Autofill ‘Subject:’ field

Want to enter the subject line from your browser’s address bar?

mailto:?subject=Your Subject Line Content Here

If you use it frequently, you can create a Shortmark for it or a text expander keyboard shortcut.

Try it out

Practice using CTRL-L to highlight the URL in the address bar, typing mailto:, and pressing enter to create a new email message. If you’re really liking it, consider using Shortmarks or a text expander program to make you even more efficient.

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Feb 222013

Google Hangout is a quick and intuitive way to work with up to 9 others in a virtual environment. If you have a Google account, you can create a Hangout. Talk in real time over your computer’s microphone, see each other via webcam, and even share your desktop.

Starting a Hangout

In Gmail, you can click on the camera-in-the-callout box icon next to your photo to start a new Hangout.

Or if you look below your name, you’ll see your contacts that are currently available. Mouse over the ones with a video camera next to their names, and a card will popup. Click on the Hangout icon to start a Hangout and invite that person in one fell swoop.

You can also go to Google Plus and find the Hangout button in the top right corner of your screen.

After clicking “Start a hangout,” a screen pops up showing you some people you might choose to hang out with. Click on the top entry box to enter email addresses, names (if Google has them connected to you), or people you’re connected to in Google Plus, including entire circles if you’d like. Next give your Hangout a name, or not, and then click the “Hang out” button.

The Google Hangout window

Since I haven’t invited anyone, this isn’t very interesting. I’m going to “invite people,” specifically, my alter ego.

This is the invitation email that I received from myself. Everyone who is invited would get this email.

Now, this is a little weird, but there are two versions of me in this Hangout. This screenshot is taken from my computer. On my Xoom tablet, I’m in the Hangout using the Google Plus app.

When you enter a Hangout, your microphone and webcam are turned on by default. As soon as you enter, you can start talking. You can turn off the mic and webcam using the icons at the top of the screen.

If your participants are accessing your Hangout using a computer instead of a mobile device, your participants will have the same tools you have. Mobile devices do not have this toolbar – at least not as of this writing.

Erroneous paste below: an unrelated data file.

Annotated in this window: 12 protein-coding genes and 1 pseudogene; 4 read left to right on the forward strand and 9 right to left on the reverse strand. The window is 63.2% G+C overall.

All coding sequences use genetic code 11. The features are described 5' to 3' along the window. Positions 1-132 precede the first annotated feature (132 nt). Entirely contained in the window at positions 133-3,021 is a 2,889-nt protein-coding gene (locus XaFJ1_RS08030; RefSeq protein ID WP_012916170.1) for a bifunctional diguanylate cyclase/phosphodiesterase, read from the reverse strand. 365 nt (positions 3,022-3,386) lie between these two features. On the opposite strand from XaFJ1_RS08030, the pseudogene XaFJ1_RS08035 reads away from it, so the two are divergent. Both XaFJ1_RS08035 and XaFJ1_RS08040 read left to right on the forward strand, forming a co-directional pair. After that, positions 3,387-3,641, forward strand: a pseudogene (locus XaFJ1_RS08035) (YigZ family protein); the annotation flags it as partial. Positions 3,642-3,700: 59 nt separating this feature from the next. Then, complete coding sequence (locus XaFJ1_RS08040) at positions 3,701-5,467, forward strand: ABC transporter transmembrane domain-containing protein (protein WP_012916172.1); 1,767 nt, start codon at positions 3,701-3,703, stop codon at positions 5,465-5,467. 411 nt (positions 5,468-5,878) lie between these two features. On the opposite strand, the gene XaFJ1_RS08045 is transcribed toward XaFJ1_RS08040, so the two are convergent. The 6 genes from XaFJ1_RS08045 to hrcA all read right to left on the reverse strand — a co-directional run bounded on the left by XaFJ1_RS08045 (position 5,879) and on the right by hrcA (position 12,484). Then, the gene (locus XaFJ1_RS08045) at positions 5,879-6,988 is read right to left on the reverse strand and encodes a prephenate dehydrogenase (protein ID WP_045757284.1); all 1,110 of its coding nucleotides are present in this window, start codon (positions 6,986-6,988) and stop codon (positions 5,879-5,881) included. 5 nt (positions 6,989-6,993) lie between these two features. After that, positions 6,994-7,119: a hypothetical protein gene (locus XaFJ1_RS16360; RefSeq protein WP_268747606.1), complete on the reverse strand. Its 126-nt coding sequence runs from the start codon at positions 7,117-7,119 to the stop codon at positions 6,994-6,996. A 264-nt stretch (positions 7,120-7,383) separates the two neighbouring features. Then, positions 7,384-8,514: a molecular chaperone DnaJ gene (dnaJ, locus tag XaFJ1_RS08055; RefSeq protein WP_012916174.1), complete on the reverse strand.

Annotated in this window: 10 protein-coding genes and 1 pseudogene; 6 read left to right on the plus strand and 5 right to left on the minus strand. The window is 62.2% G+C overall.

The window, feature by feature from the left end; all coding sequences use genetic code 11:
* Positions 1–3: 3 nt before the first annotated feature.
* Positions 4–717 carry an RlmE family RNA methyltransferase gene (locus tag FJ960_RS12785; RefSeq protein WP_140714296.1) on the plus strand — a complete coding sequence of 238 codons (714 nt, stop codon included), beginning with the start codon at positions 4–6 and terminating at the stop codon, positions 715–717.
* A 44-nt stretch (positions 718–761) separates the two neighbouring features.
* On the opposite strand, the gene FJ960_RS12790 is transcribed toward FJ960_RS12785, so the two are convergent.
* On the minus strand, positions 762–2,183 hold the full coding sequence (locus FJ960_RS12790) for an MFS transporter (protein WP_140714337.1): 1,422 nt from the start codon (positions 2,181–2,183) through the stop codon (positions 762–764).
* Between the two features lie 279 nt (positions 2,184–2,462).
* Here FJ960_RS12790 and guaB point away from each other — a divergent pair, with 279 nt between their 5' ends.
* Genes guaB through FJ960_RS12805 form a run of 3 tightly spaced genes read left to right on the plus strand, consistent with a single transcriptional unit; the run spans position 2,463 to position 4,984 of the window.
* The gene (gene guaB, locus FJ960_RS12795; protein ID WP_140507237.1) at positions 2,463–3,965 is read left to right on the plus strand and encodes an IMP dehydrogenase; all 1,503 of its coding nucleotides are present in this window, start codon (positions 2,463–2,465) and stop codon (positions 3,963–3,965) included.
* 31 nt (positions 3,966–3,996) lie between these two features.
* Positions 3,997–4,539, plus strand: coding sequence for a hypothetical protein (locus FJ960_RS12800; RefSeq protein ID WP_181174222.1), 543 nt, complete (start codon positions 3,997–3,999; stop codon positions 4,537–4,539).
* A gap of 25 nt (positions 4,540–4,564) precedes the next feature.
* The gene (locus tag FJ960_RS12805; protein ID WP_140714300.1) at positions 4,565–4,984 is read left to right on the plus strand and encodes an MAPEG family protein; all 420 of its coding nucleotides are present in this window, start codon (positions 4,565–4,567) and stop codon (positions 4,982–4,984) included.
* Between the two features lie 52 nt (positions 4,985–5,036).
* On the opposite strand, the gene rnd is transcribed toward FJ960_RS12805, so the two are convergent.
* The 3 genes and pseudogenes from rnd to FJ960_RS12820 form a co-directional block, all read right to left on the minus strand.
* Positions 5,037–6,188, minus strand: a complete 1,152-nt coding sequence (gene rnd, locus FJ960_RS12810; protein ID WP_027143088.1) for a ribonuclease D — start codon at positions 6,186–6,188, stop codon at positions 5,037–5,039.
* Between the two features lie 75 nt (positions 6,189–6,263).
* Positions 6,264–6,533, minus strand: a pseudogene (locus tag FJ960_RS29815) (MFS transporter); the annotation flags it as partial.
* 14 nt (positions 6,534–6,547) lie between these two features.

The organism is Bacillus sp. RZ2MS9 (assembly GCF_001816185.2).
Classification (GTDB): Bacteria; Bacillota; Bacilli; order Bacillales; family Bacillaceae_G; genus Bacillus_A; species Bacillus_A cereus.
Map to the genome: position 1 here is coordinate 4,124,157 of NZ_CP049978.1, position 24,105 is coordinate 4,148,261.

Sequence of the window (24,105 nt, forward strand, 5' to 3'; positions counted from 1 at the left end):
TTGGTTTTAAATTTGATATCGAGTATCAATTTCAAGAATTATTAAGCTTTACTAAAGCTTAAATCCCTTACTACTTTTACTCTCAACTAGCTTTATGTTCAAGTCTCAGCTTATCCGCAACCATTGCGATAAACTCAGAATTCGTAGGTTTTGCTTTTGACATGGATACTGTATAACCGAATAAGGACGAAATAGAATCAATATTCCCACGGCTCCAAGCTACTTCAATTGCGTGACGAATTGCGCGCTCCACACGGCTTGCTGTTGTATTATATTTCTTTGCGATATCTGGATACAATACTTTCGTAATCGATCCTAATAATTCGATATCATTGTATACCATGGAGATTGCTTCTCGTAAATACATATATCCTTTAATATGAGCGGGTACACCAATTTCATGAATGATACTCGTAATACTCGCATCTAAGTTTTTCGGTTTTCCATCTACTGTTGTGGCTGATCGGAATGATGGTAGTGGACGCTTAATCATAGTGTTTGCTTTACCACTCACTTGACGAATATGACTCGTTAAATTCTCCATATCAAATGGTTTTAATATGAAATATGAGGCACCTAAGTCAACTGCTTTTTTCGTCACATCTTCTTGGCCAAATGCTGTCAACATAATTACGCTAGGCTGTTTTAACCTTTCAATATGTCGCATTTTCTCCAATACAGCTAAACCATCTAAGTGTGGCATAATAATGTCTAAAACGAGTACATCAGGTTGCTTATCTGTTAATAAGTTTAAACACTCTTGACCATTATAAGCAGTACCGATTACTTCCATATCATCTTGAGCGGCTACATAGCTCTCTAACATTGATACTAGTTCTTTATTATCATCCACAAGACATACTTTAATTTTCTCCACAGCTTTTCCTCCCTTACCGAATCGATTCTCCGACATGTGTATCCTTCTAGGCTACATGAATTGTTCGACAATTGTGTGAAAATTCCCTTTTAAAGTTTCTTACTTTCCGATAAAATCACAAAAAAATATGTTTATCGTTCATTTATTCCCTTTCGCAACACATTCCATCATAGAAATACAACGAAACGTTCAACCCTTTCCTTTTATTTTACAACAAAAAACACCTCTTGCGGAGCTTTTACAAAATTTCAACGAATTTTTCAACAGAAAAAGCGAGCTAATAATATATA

Click the chat button to open the chat window. The chat window will appear on the right side of the screen. No chat for mobile devices, either. To close chat, click the button again.

Click the screenshare button to share your screen. A window like this will pop up. Here I can choose to share my entire screen or just one of the programs that I have open. Mobile devices will show a screenshare, but mobile devices cannot share their screens. To stop sharing your screen, click the screenshare button again.

Click on Google effects to do things like add a snorkel and facemask to your own image. And, yes, the other people in the Hangout will see it, too. Just click on what you’d like to add, and the object will automatically be added to your image. Click the object again to turn it off, or click the “Remove all effects” button at the bottom of the effects panel. To close the Google effects panel, click the Google effects button again.


Now before you dismiss this as totally frivolous, at Klutz Press, at one time anyway, they said that any time there were disagreements among the employees, the employees in question had to put on Groucho Marx glasses before discussing the issue in question. I sincerely hope that they really did this – and that they still do. Picture using this technique virtually with a self-destructing student group. Or with those two faculty members in your department who are renowned for their bickering at each other.

It certainly seems like it would help keep people from taking themselves too seriously.

When you’re done laughing, let’s get back to work. Click on Google Drive to collectively edit a Google Drive file or open a new document for notes or even a sketchpad to draw on. Unfortunately someone using the app on a mobile device won’t be able to see your Google Drive documents. To switch off Google Drive, click the “Google Drive” button again.

Click on View more apps to discover other nifty additions. I just added Symphonical. It’s a drag and drop task organizer. When you have your plan together, email a copy to everyone. It’s tied to your account so the next time you go into a Hangout and open Symphonical, it will be there. Have more than one project? Click the green “Add wall” button in the top left corner. Adding Symphonical to a Hangout will automatically get you access to your walls at You’ll get an email from them about that. And, no, this doesn’t show up in the mobile app either.

Try it out

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Feb 212013

Did you know that you can ‘import’ a gmail message into a new Google calendar event? Did you know that what most of us call appointments, Google calls events? “I have an event scheduled with my dentist.” That makes it sound way more serious than an annual checkup should sound.

I don’t really know what ProjectX is, but it certainly sounds worthy of the “event” designation, however.

Here I’ve received a message about needing to meet to discuss ProjectX in my gmail account. When I click on the “More” button, I get a dropdown menu where I can select “Create event.”

This generates a new Google calendar appointment, where the subject line of the email becomes the subject line of the new event and the body of the message becomes the event description. The time and date default to just minutes from now so I need to manually change those. Google also includes me, the person who sent me the message, and anyone who was also included in the message as guests to the event. If you don’t want them as guests, click the “x” to the right of each person’s name to delete them.

Click save. Now you have the meeting agenda in your calendar.